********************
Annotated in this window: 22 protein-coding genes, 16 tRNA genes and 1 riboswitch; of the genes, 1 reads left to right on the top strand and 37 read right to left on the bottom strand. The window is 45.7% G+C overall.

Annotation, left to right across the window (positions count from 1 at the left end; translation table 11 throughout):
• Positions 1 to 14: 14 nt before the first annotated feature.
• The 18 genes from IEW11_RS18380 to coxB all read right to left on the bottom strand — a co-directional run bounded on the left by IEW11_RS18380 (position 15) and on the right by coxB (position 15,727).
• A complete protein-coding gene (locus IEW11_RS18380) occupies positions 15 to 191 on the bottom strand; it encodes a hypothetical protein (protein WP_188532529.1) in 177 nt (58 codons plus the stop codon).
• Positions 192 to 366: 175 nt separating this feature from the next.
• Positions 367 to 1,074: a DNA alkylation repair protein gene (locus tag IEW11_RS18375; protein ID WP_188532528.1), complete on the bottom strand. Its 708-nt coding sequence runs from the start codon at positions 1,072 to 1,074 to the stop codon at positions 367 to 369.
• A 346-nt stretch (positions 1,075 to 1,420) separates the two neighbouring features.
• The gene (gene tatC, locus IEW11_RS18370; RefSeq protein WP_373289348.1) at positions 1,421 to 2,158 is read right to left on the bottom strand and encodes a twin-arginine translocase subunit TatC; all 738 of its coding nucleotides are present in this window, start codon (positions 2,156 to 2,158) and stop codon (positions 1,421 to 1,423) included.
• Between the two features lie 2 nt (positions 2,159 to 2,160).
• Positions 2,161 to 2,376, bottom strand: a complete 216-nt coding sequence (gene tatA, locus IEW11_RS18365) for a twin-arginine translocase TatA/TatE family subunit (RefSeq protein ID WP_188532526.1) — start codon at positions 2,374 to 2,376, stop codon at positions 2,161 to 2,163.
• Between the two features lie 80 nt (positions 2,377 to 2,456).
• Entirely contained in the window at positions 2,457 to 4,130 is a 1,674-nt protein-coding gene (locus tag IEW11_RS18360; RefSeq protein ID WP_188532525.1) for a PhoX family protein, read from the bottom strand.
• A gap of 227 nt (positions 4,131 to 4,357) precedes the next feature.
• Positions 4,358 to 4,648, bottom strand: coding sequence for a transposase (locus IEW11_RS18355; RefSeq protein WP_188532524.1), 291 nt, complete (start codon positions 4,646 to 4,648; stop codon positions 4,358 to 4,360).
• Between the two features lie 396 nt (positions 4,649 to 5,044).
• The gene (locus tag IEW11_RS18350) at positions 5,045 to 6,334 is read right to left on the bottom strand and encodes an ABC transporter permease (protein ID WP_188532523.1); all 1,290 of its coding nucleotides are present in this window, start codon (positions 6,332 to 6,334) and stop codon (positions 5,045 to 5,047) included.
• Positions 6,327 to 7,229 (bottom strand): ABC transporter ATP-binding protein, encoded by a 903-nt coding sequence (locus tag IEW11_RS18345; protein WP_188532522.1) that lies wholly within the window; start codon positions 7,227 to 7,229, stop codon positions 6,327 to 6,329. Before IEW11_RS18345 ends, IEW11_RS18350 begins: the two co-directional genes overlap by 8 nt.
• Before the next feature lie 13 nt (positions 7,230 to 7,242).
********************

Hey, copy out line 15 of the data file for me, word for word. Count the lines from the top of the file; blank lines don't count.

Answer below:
• Positions 4,358 to 4,648, bottom strand: coding sequence for a transposase (locus IEW11_RS18355; RefSeq protein WP_188532524.1), 291 nt, complete (start codon positions 4,646 to 4,648; stop codon positions 4,358 to 4,360).